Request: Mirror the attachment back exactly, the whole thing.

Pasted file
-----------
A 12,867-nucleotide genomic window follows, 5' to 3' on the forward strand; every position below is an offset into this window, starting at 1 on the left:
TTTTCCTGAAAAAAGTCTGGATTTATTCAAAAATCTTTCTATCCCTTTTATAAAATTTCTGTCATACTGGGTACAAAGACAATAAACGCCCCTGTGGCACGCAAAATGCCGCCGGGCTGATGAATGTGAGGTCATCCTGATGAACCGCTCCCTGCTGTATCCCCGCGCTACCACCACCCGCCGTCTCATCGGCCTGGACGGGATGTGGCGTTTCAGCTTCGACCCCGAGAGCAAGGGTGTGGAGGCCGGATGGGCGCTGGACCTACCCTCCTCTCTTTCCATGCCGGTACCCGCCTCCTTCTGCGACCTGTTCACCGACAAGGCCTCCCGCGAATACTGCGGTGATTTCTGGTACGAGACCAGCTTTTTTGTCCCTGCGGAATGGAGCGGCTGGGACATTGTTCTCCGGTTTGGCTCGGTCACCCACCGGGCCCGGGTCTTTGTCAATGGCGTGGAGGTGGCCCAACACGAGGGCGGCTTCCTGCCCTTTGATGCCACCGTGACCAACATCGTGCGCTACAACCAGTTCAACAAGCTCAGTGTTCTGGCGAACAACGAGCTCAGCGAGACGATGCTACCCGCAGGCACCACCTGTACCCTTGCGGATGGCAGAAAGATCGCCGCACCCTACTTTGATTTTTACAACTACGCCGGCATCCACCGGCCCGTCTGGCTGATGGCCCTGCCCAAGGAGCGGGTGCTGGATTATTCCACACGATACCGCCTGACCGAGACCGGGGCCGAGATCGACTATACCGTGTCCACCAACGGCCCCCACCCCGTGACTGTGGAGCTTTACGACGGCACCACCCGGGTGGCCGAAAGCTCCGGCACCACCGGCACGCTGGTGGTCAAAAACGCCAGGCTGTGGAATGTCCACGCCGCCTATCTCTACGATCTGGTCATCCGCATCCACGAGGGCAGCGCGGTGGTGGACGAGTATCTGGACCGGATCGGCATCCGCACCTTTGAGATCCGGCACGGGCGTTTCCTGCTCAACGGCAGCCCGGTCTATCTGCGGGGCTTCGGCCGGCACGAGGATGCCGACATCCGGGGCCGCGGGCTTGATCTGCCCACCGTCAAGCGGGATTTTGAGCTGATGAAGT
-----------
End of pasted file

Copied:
A 12,867-nucleotide genomic window follows, 5' to 3' on the forward strand; every position below is an offset into this window, starting at 1 on the left:
TTTTCCTGAAAAAAGTCTGGATTTATTCAAAAATCTTTCTATCCCTTTTATAAAATTTCTGTCATACTGGGTACAAAGACAATAAACGCCCCTGTGGCACGCAAAATGCCGCCGGGCTGATGAATGTGAGGTCATCCTGATGAACCGCTCCCTGCTGTATCCCCGCGCTACCACCACCCGCCGTCTCATCGGCCTGGACGGGATGTGGCGTTTCAGCTTCGACCCCGAGAGCAAGGGTGTGGAGGCCGGATGGGCGCTGGACCTACCCTCCTCTCTTTCCATGCCGGTACCCGCCTCCTTCTGCGACCTGTTCACCGACAAGGCCTCCCGCGAATACTGCGGTGATTTCTGGTACGAGACCAGCTTTTTTGTCCCTGCGGAATGGAGCGGCTGGGACATTGTTCTCCGGTTTGGCTCGGTCACCCACCGGGCCCGGGTCTTTGTCAATGGCGTGGAGGTGGCCCAACACGAGGGCGGCTTCCTGCCCTTTGATGCCACCGTGACCAACATCGTGCGCTACAACCAGTTCAACAAGCTCAGTGTTCTGGCGAACAACGAGCTCAGCGAGACGATGCTACCCGCAGGCACCACCTGTACCCTTGCGGATGGCAGAAAGATCGCCGCACCCTACTTTGATTTTTACAACTACGCCGGCATCCACCGGCCCGTCTGGCTGATGGCCCTGCCCAAGGAGCGGGTGCTGGATTATTCCACACGATACCGCCTGACCGAGACCGGGGCCGAGATCGACTATACCGTGTCCACCAACGGCCCCCACCCCGTGACTGTGGAGCTTTACGACGGCACCACCCGGGTGGCCGAAAGCTCCGGCACCACCGGCACGCTGGTGGTCAAAAACGCCAGGCTGTGGAATGTCCACGCCGCCTATCTCTACGATCTGGTCATCCGCATCCACGAGGGCAGCGCGGTGGTGGACGAGTATCTGGACCGGATCGGCATCCGCACCTTTGAGATCCGGCACGGGCGTTTCCTGCTCAACGGCAGCCCGGTCTATCTGCGGGGCTTCGGCCGGCACGAGGATGCCGACATCCGGGGCCGCGGGCTTGATCTGCCCACCGTCAAGCGGGATTTTGAGCTGATGAAGT